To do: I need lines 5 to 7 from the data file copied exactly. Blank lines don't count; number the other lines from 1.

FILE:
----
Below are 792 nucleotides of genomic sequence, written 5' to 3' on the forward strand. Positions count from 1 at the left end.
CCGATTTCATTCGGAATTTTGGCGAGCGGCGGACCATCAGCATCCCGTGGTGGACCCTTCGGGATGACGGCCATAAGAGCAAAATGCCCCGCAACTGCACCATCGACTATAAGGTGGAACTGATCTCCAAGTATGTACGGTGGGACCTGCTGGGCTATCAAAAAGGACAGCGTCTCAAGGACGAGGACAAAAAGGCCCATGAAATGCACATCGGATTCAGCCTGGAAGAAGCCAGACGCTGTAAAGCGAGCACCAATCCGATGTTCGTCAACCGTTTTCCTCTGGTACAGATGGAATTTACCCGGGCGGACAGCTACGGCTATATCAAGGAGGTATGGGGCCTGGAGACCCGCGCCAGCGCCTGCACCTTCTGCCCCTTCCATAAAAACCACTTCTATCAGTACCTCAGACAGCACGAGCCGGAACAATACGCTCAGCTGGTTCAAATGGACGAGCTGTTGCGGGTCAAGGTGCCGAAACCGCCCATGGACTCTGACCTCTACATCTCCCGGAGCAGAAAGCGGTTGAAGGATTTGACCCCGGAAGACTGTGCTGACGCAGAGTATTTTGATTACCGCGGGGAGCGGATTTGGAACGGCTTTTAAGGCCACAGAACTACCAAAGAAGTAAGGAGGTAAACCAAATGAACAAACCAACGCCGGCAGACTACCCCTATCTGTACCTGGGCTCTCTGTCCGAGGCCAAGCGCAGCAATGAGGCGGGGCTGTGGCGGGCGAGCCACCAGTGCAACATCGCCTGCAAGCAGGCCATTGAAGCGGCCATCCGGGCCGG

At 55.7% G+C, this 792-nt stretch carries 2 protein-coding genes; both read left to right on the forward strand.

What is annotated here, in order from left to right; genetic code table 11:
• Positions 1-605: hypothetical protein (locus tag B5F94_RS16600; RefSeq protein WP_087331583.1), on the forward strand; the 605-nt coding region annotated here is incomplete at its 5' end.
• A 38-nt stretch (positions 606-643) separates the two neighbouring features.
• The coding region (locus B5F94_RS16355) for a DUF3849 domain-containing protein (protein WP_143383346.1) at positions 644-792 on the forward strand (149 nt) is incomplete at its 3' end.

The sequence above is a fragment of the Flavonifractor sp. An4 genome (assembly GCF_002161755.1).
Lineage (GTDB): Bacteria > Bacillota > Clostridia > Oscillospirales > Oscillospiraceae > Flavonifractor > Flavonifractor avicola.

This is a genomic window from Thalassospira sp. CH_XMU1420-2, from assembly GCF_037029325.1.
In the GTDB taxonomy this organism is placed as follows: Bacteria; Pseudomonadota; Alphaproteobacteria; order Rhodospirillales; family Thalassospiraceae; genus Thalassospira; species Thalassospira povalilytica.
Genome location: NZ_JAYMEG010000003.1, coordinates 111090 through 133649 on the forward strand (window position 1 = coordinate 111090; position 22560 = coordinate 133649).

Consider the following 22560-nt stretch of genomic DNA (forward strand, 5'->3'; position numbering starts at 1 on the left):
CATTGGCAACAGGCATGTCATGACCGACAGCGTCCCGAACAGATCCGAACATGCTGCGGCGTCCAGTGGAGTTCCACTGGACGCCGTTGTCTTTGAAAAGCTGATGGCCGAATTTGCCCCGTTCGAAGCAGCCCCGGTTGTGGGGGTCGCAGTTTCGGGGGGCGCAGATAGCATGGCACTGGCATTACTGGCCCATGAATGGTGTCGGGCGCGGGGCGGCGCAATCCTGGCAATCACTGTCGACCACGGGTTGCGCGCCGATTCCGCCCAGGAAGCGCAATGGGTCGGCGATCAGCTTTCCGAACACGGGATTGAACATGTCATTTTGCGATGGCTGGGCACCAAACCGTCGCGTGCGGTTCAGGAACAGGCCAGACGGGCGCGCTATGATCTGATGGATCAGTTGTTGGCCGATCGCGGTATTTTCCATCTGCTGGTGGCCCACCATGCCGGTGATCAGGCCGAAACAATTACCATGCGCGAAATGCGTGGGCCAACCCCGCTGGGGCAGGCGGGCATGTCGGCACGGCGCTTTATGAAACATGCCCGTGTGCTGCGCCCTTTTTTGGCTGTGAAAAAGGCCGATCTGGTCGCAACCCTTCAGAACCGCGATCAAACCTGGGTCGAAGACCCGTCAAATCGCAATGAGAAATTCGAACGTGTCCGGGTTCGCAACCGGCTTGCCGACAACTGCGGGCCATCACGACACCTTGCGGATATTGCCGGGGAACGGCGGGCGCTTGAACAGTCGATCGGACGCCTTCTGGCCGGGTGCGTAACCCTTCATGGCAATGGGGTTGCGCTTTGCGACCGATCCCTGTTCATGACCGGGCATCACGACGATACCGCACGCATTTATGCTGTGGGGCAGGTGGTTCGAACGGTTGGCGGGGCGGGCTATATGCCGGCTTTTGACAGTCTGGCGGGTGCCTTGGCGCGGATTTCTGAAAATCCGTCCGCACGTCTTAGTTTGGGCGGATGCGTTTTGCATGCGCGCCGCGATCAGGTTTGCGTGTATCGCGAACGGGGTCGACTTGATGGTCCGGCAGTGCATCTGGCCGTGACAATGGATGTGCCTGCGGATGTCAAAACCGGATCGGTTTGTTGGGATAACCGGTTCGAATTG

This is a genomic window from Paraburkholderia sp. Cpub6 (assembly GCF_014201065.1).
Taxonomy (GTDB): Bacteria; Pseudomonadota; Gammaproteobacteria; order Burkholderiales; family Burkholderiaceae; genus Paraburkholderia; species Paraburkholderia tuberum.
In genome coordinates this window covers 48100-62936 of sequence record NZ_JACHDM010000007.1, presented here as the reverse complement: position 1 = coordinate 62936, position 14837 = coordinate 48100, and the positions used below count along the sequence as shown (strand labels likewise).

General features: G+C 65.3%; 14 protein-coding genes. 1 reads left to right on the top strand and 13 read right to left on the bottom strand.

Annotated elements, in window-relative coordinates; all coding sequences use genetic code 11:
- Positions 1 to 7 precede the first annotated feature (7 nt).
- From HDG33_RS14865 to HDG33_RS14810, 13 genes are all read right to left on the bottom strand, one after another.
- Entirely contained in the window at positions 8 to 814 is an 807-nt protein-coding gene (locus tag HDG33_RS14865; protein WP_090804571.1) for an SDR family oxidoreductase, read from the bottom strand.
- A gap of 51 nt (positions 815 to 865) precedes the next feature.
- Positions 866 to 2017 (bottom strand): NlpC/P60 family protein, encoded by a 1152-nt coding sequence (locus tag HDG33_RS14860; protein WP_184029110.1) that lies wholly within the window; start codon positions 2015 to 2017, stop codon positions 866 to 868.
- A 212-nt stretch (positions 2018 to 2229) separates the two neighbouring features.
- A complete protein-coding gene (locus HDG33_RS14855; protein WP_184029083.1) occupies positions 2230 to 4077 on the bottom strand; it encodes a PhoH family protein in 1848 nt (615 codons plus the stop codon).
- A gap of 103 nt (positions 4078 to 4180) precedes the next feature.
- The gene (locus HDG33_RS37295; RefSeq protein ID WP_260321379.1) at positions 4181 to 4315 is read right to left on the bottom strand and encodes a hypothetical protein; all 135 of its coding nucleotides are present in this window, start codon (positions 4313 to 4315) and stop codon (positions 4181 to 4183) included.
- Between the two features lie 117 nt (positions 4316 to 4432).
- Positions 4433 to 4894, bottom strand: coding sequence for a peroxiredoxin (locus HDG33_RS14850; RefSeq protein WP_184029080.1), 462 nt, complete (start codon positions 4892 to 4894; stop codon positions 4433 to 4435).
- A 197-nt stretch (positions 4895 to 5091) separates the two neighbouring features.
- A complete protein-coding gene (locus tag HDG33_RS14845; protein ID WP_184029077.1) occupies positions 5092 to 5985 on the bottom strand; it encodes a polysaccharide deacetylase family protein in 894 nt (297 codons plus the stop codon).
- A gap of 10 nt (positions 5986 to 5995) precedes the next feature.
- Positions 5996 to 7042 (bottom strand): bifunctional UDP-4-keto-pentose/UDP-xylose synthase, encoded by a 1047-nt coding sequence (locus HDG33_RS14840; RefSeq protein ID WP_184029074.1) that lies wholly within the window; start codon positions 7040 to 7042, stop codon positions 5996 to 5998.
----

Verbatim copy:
• Positions 1-605: hypothetical protein (locus tag B5F94_RS16600; RefSeq protein WP_087331583.1), on the forward strand; the 605-nt coding region annotated here is incomplete at its 5' end.
• A 38-nt stretch (positions 606-643) separates the two neighbouring features.
• The coding region (locus B5F94_RS16355) for a DUF3849 domain-containing protein (protein WP_143383346.1) at positions 644-792 on the forward strand (149 nt) is incomplete at its 3' end.